John has a history of going to rehab, cutting back on his habit, then going down a path where his using quickly gets out of control. When we spoke, John said that he was doing fewer drugs but could see his habit getting out of control again. “This is how it starts: I start off small and eventually it goes into a full-blown binge.”

Rehab is out of the question for him right now, but he claims he is trying to work the 12 steps “the best I can.”

“I want to quit, yeah, I do want to quit.” He paused. “Let me rephrase that: I want to do drugs but I know that I can’t and that’s the way I feel every day after doing drugs until that restlessness comes up again and then I feel like, oh, I can just do it today and then do the right thing tomorrow.”

John is just one person within an epidemic of people who have become addicted to heroin since the pill mills closed. In 2015, the U.S. Centers for Disease Control & Prevention (CDC) reported that heroin use had increased 63 percent between 2002 and 2013, and that heroin-related overdose deaths had quadrupled during that same period.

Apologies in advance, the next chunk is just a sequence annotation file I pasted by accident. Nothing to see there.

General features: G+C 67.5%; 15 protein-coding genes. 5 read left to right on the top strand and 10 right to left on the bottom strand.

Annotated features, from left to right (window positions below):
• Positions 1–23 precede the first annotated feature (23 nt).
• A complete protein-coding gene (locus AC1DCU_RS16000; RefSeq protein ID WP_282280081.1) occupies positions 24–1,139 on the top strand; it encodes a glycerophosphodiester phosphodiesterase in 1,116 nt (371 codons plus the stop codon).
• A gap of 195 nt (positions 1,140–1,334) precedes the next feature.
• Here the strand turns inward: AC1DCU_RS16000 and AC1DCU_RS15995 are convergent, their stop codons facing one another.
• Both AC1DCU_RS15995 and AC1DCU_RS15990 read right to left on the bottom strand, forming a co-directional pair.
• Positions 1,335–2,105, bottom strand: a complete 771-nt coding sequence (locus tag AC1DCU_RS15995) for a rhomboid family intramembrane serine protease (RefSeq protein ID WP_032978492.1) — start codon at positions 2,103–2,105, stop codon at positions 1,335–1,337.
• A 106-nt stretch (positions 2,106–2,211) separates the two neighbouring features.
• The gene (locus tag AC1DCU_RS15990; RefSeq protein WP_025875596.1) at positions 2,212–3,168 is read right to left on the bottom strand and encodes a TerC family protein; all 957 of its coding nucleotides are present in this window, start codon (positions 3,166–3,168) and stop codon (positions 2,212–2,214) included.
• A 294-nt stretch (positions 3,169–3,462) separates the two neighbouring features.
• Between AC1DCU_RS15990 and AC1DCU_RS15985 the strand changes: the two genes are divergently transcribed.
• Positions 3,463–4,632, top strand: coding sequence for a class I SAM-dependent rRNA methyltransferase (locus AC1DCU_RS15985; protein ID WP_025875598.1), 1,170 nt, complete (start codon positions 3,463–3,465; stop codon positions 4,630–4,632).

All across the country, addicts like John are dying in greater numbers due to the addition of the potent synthetic opiate fentanyl into the heroin supply. In recent years, drug suppliers nationwide have been creating a stronger, cheaper drug by mixing heroin with Fentanyl, a drug that’s 50 times more potent. Some simply substitute Fentanyl for heroin; according to the Drug Enforcement Agency (DEA), this new drug is being sold to unsuspecting addicts as heroin. In 2015, the DEA issued this warning: “Fentanyl is commonly laced in heroin, causing significant problems across the country, particularly as heroin abuse has increased.”

The introduction of Fentanyl into the city’s drug supply has had deadly consequences.

It has fallen upon the Jacksonville Fire & Rescue Department (JFRD) to respond to the quickly increasing numbers of overdoses in the city.

JFRD Fire Chief of Rescue David Castleman said, “From a response standpoint, JFRD is on the front lines. Our units routinely respond to overdose victims; many who are drawing their last breath and some that aren’t so lucky. A number of overdose death victims have been found with the needle still in their arm.”

Castleman confirmed that the new Fentanyl-laced heroin has had a deadly impact on drug users in the area. “Fentanyl-related deaths and heroin overdoses are on the rise here in Jacksonville. In addition to the powder form of Fentanyl-laced heroin, there are also counterfeit oxycodone pills being sold on the street. These pills are also cut with Fentanyl and are producing a high percentage of deaths related to their use,” he said. “Oftentimes, drug users believe they are using heroin, when in fact they are using pure Fentanyl.”

“What the [Medical Examiner’s] office told me at that time was that the majority of its cases perceived to be caused by heroin [overdoses] were in fact, actually Fentanyl overdose deaths,” he continued.